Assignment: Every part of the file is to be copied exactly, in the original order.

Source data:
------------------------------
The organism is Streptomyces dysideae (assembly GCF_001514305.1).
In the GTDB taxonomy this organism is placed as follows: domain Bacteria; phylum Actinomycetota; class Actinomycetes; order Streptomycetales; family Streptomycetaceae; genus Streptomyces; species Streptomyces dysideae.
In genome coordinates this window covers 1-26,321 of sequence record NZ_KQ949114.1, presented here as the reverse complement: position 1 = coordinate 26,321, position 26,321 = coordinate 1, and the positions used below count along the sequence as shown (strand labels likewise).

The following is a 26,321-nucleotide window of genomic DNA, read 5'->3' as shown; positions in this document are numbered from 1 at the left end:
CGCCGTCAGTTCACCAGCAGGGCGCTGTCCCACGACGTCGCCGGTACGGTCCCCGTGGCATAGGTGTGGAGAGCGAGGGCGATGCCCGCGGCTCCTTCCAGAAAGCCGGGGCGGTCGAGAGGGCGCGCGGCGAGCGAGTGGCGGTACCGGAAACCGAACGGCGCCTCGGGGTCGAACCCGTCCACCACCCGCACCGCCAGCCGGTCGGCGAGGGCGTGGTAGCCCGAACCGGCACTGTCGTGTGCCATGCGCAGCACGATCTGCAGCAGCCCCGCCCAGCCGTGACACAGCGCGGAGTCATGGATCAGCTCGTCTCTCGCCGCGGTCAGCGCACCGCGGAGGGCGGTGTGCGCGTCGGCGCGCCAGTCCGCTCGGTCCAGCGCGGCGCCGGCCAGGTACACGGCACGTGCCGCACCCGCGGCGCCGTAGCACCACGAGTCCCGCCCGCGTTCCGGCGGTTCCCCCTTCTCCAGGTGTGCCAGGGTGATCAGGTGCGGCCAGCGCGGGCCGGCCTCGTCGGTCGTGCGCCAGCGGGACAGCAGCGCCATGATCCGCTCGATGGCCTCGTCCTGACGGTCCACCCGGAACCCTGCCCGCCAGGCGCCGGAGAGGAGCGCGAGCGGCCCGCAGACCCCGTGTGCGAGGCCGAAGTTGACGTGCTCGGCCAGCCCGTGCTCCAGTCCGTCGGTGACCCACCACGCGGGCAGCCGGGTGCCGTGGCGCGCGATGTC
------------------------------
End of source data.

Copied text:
The organism is Streptomyces dysideae (assembly GCF_001514305.1).
In the GTDB taxonomy this organism is placed as follows: domain Bacteria; phylum Actinomycetota; class Actinomycetes; order Streptomycetales; family Streptomycetaceae; genus Streptomyces; species Streptomyces dysideae.
In genome coordinates this window covers 1-26,321 of sequence record NZ_KQ949114.1, presented here as the reverse complement: position 1 = coordinate 26,321, position 26,321 = coordinate 1, and the positions used below count along the sequence as shown (strand labels likewise).

The following is a 26,321-nucleotide window of genomic DNA, read 5'->3' as shown; positions in this document are numbered from 1 at the left end:
CGCCGTCAGTTCACCAGCAGGGCGCTGTCCCACGACGTCGCCGGTACGGTCCCCGTGGCATAGGTGTGGAGAGCGAGGGCGATGCCCGCGGCTCCTTCCAGAAAGCCGGGGCGGTCGAGAGGGCGCGCGGCGAGCGAGTGGCGGTACCGGAAACCGAACGGCGCCTCGGGGTCGAACCCGTCCACCACCCGCACCGCCAGCCGGTCGGCGAGGGCGTGGTAGCCCGAACCGGCACTGTCGTGTGCCATGCGCAGCACGATCTGCAGCAGCCCCGCCCAGCCGTGACACAGCGCGGAGTCATGGATCAGCTCGTCTCTCGCCGCGGTCAGCGCACCGCGGAGGGCGGTGTGCGCGTCGGCGCGCCAGTCCGCTCGGTCCAGCGCGGCGCCGGCCAGGTACACGGCACGTGCCGCACCCGCGGCGCCGTAGCACCACGAGTCCCGCCCGCGTTCCGGCGGTTCCCCCTTCTCCAGGTGTGCCAGGGTGATCAGGTGCGGCCAGCGCGGGCCGGCCTCGTCGGTCGTGCGCCAGCGGGACAGCAGCGCCATGATCCGCTCGATGGCCTCGTCCTGACGGTCCACCCGGAACCCTGCCCGCCAGGCGCCGGAGAGGAGCGCGAGCGGCCCGCAGACCCCGTGTGCGAGGCCGAAGTTGACGTGCTCGGCCAGCCCGTGCTCCAGTCCGTCGGTGACCCACCACGCGGGCAGCCGGGTGCCGTGGCGCGCGATGTC